For all those interested, the video for the Humboldt Debate can be found here: LINK
Please note, the Humboldt video seems to have some audio problems near the front end of the video; as such, all of Erin's opening statement (and some of Trent's) cannot be heard. The audio varies for the rest of the video, but for the most part, it is listenable.
It also includes a few other videos, namely the other three debates that have been held thus far, and I suspect it will soon showcase the Swift Current debate from tonight and the debates that will happen in the near future.
Going into this post, I thought to myself that it might be a little odd to reflect on the second debate now that we've already discussed the third debate in great detail. As such, I won't be doing candidate profiles for this debate; but we will talk a little bit about what we've seen from the candidates during this debate.
For the most part, it was a continuation of the status quo. All the candidates stayed pretty close to messages that they have presented at the other forums, although there was special consideration given to the rural questions given that this was the first 'rural' debate of the race. As such, the debate is very much worth giving a watch to for those who want to know where the candidates stand on issues that are affecting rural Saskatchewan.
As I lamented in the posts for the third debate, a bulk of the candidates reused opening and closing statements from the Regina debate. It's with that in mind that I ponder a serious question: Why haven't the debates been framed around particular issues?
I've noticed a lot of overlap in terms of questions and answers, and can't help but think that if we had some sort of firmer structure to the style of the debates we could have avoid that. I suppose the fact that we're having fourteen debates in various areas of the province is the answer to why that route wasn't taken; as we want to make sure that those areas get a chance to hear about all the issues and not just a select few...
Either way, I can certainly understand why it's been done, but I can't help but wonder if there was some kind of middle path that could have been taken in order to increase variety and lack of repetition during these first few debates.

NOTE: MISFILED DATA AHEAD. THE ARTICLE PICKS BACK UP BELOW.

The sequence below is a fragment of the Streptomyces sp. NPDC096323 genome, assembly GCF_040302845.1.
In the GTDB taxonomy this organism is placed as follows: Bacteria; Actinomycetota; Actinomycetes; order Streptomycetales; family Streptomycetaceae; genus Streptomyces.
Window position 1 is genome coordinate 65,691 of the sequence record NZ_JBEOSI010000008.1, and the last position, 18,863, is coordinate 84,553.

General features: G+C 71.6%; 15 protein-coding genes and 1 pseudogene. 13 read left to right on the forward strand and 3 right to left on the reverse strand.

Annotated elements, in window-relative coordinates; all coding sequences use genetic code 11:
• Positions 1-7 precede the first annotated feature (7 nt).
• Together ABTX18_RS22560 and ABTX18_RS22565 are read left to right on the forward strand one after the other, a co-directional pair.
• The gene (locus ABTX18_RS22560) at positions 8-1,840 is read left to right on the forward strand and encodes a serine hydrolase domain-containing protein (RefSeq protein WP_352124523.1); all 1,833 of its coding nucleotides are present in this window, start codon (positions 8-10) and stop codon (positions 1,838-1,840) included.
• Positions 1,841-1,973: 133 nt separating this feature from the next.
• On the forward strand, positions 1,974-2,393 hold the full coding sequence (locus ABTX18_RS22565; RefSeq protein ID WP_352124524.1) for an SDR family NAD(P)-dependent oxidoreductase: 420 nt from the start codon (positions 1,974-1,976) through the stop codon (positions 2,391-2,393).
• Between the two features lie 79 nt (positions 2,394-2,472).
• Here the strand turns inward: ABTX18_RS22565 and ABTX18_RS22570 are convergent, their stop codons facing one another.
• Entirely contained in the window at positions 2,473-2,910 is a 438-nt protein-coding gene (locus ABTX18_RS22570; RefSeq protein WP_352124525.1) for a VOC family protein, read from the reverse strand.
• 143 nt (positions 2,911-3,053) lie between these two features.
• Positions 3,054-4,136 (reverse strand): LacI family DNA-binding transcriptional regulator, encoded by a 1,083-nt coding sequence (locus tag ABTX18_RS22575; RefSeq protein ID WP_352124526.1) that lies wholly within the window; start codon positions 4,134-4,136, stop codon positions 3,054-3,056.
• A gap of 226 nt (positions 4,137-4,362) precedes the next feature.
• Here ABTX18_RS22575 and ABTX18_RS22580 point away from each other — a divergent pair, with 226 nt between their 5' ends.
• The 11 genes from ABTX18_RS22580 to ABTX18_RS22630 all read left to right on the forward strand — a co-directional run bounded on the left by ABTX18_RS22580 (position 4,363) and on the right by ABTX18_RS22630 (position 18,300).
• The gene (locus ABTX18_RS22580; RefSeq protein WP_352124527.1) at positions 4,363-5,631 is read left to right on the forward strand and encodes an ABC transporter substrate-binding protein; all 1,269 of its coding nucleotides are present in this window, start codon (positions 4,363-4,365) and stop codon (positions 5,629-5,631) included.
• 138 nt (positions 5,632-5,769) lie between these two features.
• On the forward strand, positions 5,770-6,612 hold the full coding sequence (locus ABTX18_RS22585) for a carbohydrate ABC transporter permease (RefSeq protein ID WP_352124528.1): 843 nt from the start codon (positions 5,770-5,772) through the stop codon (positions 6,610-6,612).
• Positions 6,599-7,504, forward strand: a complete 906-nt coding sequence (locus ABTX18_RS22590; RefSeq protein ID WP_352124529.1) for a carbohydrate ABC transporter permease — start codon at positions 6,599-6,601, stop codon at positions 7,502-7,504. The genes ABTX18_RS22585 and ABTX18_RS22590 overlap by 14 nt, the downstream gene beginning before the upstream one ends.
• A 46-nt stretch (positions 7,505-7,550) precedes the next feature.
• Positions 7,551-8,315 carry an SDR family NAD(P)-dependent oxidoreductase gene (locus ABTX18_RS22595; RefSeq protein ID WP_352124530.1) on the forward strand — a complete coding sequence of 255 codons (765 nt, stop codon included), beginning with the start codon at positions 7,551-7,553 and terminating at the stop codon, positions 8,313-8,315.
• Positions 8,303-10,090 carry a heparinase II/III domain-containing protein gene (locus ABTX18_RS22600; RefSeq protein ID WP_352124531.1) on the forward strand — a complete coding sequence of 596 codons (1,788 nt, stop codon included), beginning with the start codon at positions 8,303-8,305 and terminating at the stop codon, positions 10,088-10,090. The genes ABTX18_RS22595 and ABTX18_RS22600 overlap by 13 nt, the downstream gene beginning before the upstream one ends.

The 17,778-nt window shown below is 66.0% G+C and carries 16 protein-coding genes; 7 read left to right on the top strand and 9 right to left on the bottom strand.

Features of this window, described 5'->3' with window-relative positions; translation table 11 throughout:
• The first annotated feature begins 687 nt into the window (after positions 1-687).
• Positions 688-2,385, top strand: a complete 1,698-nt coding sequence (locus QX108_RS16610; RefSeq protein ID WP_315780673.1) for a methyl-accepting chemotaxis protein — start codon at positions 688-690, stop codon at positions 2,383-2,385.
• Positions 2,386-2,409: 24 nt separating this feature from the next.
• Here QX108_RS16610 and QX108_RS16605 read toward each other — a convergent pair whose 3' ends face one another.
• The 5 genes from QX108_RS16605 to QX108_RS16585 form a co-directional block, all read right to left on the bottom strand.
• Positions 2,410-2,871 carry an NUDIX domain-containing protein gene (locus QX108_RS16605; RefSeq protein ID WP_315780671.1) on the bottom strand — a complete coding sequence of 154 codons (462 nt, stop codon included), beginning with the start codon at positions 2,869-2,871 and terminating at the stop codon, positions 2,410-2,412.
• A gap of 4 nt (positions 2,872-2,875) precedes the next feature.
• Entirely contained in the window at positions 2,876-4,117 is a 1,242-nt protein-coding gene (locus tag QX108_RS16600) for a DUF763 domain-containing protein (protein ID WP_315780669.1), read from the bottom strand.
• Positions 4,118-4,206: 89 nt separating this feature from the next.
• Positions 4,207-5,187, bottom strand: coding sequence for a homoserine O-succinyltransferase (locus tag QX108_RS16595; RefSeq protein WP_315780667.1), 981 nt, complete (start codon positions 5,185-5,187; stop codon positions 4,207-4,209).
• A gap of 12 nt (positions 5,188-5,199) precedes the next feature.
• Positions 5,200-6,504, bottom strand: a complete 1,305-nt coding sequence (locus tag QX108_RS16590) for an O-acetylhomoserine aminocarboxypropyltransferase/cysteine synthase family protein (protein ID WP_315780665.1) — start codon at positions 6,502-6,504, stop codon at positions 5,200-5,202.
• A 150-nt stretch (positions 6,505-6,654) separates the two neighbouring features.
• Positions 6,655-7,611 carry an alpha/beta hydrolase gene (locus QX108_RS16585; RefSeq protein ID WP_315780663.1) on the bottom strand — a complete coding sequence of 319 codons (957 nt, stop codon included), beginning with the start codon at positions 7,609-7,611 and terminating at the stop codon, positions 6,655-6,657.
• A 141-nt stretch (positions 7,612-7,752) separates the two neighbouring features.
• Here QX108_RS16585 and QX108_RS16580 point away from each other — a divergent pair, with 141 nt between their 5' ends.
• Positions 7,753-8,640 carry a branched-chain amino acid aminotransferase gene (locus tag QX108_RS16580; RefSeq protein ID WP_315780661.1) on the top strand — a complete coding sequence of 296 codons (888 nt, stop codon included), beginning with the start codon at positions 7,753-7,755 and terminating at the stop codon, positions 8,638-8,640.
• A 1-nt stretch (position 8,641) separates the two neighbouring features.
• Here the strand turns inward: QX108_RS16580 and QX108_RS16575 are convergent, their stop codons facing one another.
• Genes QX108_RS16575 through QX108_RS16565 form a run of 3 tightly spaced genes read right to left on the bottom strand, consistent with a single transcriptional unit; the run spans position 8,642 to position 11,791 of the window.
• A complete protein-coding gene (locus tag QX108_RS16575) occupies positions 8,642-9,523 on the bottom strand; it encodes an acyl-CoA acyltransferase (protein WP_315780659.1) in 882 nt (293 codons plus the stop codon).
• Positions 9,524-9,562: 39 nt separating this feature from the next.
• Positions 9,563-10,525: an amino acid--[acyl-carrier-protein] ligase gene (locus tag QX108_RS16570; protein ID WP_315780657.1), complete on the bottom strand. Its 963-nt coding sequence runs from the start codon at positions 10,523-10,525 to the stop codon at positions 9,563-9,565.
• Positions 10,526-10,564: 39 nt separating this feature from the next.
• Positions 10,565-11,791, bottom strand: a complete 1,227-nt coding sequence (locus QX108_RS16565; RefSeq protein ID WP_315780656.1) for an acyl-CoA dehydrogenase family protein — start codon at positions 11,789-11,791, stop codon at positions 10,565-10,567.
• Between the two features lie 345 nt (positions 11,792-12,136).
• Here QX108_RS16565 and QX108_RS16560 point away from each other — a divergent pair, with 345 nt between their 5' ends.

I will note that this was the first debate to use the Candidates Asking Candidates Questions format, which is a welcomed addition and something I'd like to see more of in the coming debates; if only as an antidote to the problem of repetition which I've mentioned.
Also, the takeaway from the third debate continues to stand. There was no clear winner in this debate, as all the candidates conducted themselves well and managed to get their points across quite clearly. I will note that Erin seemed much less on the offensive during this debate, and I can't help but wonder why the adversarial tone came back for the Saskatoon debate (I have some thoughts on this, and perhaps we will discuss them in the future, but we'll leave it alone for now).
All in all, the debate was a good first opening for us to hear a bit about how these candidates plan to interact with rural Saskatchewan if they become leader. While all of the other standard issues, from education to housing, were touched on; the candidates did well at shaping their answers within the rural lens and adapting their policy visions to include their plans for both rural and urban Saskatchewan.
Other than that, I think we've touched on the other issues that were brought up when we talked about the third debate.
As mentioned, the Swift Current debate was tonight and there will be one in Melfort on the First of December, which is the last debate before a break for the holiday season. I'm sure I'll have some things to say about those debates, and we may see a return of the candidate profiles for them as well.